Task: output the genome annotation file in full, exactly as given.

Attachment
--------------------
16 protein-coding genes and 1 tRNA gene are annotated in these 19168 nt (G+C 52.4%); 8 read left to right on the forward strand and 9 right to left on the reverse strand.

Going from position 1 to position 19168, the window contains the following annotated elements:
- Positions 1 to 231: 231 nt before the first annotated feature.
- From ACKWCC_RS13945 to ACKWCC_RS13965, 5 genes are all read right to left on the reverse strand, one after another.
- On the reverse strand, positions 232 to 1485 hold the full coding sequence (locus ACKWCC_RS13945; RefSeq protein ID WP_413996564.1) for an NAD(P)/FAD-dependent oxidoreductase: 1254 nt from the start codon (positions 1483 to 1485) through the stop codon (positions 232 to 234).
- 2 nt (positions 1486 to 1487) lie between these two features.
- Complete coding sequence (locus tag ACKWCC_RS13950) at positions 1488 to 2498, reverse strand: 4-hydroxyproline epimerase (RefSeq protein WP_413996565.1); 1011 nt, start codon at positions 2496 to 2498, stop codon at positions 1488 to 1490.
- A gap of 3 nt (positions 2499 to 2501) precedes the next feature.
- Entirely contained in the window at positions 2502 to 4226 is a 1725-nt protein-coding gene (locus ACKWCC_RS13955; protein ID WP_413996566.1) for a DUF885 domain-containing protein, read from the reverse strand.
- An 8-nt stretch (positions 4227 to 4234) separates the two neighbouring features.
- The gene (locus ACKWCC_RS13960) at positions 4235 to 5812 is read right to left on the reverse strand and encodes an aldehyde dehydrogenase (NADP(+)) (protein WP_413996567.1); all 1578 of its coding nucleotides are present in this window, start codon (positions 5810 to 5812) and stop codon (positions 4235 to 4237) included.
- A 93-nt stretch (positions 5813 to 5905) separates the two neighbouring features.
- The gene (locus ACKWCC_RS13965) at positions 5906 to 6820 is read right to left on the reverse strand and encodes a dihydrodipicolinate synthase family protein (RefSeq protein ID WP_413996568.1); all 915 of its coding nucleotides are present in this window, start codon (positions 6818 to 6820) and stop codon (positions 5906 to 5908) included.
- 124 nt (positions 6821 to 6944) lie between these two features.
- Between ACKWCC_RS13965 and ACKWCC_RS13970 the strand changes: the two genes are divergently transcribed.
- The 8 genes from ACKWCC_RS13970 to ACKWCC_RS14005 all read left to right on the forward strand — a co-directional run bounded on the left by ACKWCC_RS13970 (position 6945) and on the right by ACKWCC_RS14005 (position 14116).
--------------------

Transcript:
16 protein-coding genes and 1 tRNA gene are annotated in these 19168 nt (G+C 52.4%); 8 read left to right on the forward strand and 9 right to left on the reverse strand.

Going from position 1 to position 19168, the window contains the following annotated elements:
- Positions 1 to 231: 231 nt before the first annotated feature.
- From ACKWCC_RS13945 to ACKWCC_RS13965, 5 genes are all read right to left on the reverse strand, one after another.
- On the reverse strand, positions 232 to 1485 hold the full coding sequence (locus ACKWCC_RS13945; RefSeq protein ID WP_413996564.1) for an NAD(P)/FAD-dependent oxidoreductase: 1254 nt from the start codon (positions 1483 to 1485) through the stop codon (positions 232 to 234).
- 2 nt (positions 1486 to 1487) lie between these two features.
- Complete coding sequence (locus tag ACKWCC_RS13950) at positions 1488 to 2498, reverse strand: 4-hydroxyproline epimerase (RefSeq protein WP_413996565.1); 1011 nt, start codon at positions 2496 to 2498, stop codon at positions 1488 to 1490.
- A gap of 3 nt (positions 2499 to 2501) precedes the next feature.
- Entirely contained in the window at positions 2502 to 4226 is a 1725-nt protein-coding gene (locus ACKWCC_RS13955; protein ID WP_413996566.1) for a DUF885 domain-containing protein, read from the reverse strand.
- An 8-nt stretch (positions 4227 to 4234) separates the two neighbouring features.
- The gene (locus ACKWCC_RS13960) at positions 4235 to 5812 is read right to left on the reverse strand and encodes an aldehyde dehydrogenase (NADP(+)) (protein WP_413996567.1); all 1578 of its coding nucleotides are present in this window, start codon (positions 5810 to 5812) and stop codon (positions 4235 to 4237) included.
- A 93-nt stretch (positions 5813 to 5905) separates the two neighbouring features.
- The gene (locus ACKWCC_RS13965) at positions 5906 to 6820 is read right to left on the reverse strand and encodes a dihydrodipicolinate synthase family protein (RefSeq protein ID WP_413996568.1); all 915 of its coding nucleotides are present in this window, start codon (positions 6818 to 6820) and stop codon (positions 5906 to 5908) included.
- 124 nt (positions 6821 to 6944) lie between these two features.
- Between ACKWCC_RS13965 and ACKWCC_RS13970 the strand changes: the two genes are divergently transcribed.
- The 8 genes from ACKWCC_RS13970 to ACKWCC_RS14005 all read left to right on the forward strand — a co-directional run bounded on the left by ACKWCC_RS13970 (position 6945) and on the right by ACKWCC_RS14005 (position 14116).